Announcement

Collapse

Disclaimer - Read This First

Disclaimer

This website contains general information about medical and educational conditions and treatments. The information is not advice, and should not be treated as such.

The educational and medical information on this website is provided “as is” without any representations or warranties, express or implied. Cheryl Swope, M.Ed. and Memoria Press make no representations or warranties in relation to the information on this website.

You must not rely on the information on this website as an alternative to medical advice from your doctor or individualized advice from any other professional healthcare or educational provider. If you think you or your child may be suffering from any medical condition you should seek immediate medical attention.

You should never delay seeking medical or educational advice, disregard medical or educational advice, or discontinue medical or educational treatment because of any information on this website.
See more
See less

My SC Students' Catch Up Post

Collapse
X
 
  • Filter
  • Time
  • Show
Clear All
new posts

    My SC Students' Catch Up Post

    Hi!
    I know it has been a while. I hope everyone is doing well. A little update on my two SC guys:

    G is FINALLY going to have testing through the school district even though he is not enrolled! I'm happy but very nervous. I'm not sure I trust these people but free ASD testing is free.

    He finished ALL his books in July, even his MP things (except lit guides. I cannot get him to do those even orally.) My biggest issue was his absolute refusal to memorize the States and Capitals. He loved filling in the book and maps and can correctly label a blank USA map so I am thinking to call that 'nuff done. He eventually made his own schedule with more work than I would have asigned for his MP subjects, too! Now after a break, we are having the usual dig in his heels thing. I hate this part of the year. Thankfully, I know as soon as he 'gets with the program', it will be over.

    He is going to be using MP for:
    -FMOR orally answering comp. questions and only filling in Drill questions
    -Geog 1 and USA Review
    -Tiner Hist. of Med and Biology using the book chapter quizzes only

    His other things are not MP so I am not sure if it is ok to post.

    M is making leaps and bounds with his speech. Some days he is even using the occasional 3 word sentence! He 'reads' to himself from his Jesus storybook and other books. He is doing much better with scissors since I bought him a child-sized pair of loop scissors. Daily, I have lots of confetti being made. He is recognizing lots of the letters and their sounds, counting to 20, and all the other goodies EXCEPT having enough control to write/draw or cut in a line. I am thinking he might be ready to move to SC B soon. I am a bit wary of that, though, because he is not even 3 yet! I'm supplementing SC A with Kumon books and other things I have laying around plus things F comes up with. She considers M her first homeschool student!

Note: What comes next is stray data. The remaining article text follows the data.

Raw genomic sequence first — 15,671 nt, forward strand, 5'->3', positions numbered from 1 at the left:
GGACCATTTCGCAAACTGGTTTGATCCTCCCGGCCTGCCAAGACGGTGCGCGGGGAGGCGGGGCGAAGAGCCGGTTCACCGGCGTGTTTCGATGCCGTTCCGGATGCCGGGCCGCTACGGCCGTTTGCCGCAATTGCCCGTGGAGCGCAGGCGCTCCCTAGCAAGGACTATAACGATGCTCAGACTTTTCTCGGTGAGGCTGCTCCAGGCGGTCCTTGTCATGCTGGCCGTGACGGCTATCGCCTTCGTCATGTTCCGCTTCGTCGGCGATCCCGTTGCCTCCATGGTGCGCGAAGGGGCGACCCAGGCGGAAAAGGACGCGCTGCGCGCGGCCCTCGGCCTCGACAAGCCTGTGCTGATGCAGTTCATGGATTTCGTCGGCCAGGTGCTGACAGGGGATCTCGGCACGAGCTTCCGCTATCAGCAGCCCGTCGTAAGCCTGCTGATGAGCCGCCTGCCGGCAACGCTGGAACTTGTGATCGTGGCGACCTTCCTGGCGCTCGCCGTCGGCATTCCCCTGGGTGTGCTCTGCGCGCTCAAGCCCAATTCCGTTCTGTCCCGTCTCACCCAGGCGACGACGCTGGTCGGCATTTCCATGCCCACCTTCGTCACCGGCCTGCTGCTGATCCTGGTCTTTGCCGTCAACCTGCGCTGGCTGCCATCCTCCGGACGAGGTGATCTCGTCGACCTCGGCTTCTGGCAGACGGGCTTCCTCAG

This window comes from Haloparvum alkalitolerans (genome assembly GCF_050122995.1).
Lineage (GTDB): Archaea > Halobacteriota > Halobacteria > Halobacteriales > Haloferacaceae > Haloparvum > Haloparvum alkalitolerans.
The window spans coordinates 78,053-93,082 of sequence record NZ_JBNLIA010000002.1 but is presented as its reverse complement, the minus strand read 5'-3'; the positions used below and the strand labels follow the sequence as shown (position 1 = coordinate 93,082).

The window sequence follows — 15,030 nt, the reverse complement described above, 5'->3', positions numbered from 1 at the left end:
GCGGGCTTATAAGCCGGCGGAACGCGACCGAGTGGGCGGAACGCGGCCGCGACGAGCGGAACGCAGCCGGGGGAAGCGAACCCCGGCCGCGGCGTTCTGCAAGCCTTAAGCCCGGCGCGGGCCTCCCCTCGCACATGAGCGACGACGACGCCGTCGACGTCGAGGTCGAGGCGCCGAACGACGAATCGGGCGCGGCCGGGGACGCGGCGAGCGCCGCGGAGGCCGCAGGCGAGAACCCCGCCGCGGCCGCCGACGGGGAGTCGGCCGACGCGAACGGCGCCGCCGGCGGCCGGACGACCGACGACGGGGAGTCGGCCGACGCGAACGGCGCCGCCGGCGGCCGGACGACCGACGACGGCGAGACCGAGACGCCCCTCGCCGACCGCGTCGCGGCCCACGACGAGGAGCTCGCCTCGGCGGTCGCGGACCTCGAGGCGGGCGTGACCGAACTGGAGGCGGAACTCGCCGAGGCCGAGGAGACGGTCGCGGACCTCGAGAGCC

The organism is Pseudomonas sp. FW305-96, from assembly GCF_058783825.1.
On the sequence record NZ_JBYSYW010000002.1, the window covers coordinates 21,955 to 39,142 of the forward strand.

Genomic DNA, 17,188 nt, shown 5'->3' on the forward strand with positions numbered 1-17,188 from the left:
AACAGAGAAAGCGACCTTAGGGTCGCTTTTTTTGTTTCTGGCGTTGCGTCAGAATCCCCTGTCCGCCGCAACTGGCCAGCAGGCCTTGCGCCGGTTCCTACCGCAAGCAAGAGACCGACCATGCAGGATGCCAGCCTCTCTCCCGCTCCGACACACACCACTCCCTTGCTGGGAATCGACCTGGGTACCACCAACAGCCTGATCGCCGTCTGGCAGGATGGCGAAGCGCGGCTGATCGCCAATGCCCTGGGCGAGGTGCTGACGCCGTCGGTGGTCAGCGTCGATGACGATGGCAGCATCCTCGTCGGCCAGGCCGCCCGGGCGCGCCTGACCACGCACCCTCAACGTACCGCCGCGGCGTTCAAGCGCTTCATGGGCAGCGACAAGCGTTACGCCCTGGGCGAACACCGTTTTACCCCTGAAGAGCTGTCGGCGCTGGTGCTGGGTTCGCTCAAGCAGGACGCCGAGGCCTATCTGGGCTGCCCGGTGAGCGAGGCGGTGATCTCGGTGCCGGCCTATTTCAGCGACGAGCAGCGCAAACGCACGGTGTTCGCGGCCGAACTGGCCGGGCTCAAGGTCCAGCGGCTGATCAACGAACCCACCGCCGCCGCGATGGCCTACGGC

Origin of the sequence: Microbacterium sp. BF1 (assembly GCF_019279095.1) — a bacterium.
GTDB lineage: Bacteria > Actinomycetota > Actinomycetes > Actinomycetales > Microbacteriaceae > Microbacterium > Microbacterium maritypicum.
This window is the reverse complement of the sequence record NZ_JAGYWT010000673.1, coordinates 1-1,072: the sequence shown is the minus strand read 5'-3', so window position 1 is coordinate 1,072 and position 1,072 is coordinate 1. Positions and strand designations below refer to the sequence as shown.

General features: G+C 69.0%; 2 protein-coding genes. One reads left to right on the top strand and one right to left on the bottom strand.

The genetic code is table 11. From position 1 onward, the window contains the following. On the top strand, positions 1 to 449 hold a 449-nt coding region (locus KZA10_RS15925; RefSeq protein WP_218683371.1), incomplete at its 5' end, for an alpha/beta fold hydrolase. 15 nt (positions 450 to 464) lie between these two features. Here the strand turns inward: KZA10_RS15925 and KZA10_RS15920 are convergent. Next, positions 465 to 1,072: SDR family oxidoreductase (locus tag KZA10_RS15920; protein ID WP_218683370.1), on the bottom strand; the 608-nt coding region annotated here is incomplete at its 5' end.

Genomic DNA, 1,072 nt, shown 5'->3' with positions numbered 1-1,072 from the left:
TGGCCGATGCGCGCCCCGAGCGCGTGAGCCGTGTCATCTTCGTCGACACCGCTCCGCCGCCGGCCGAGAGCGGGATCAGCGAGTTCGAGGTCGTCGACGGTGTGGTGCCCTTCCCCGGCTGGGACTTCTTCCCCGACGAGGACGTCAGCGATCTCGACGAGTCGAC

So that is my 2 SC students catch up.
    Last edited by Enigma; 09-03-2019, 09:44 PM.
    The Homeschool Grads:
    J- 6/96
    S- 11/98

    Still Homeschooling:
    G- 4/04
    D- 5/05
    F- 7/08 (my only girl)

    Future Homeschooler:
    M- 9/16

    #2
    Hi, Enigma. Thanks for the updates!

    Your Map Studier will transition back to work and settle into his routine. I love that he made his own schedule with additional assignments.

    Your Language Learner will do well to stay with SC A until age 3. If you have a newer SC A Curriculum Manual, you will find on page 93 a suggested 8-week extension. This allows you to continue teaching without moving to B too early.

    Congratulations on all of the blossoming abilities in both students!

    Comment


      #3
      Hi Enigma,

      I just wanted to say thanks for sharing what your kids are up to, I find it so encouraging to hear where everyone else out there is at. Keep up the good work and I hope the testing is well done and helpful.

      Sarah

      Sarah

      Aussies from Sydney, Australia
      Miriam 9yo Latina Christiana, R&S4, IEW Phonetic Zoo, IEW Grammar
      Jonny 7yo (Special Needs) SC1 Phonics, R&S1
      Elissa (almost) 4yo K phonics, R&S Preschool books

      Together this term (in Circle Time) we are doing Bible time with SC1 Story Bible and our own memorisation/songs, Myself and Others 2, Homer Price, Greek Myths, IEW Poetry Memorisation, speech therapy, The Body Book, Artventure and picture books from SCB/SC1 etc.

      Thomas 17 months

      Comment


        #4
        Another little update: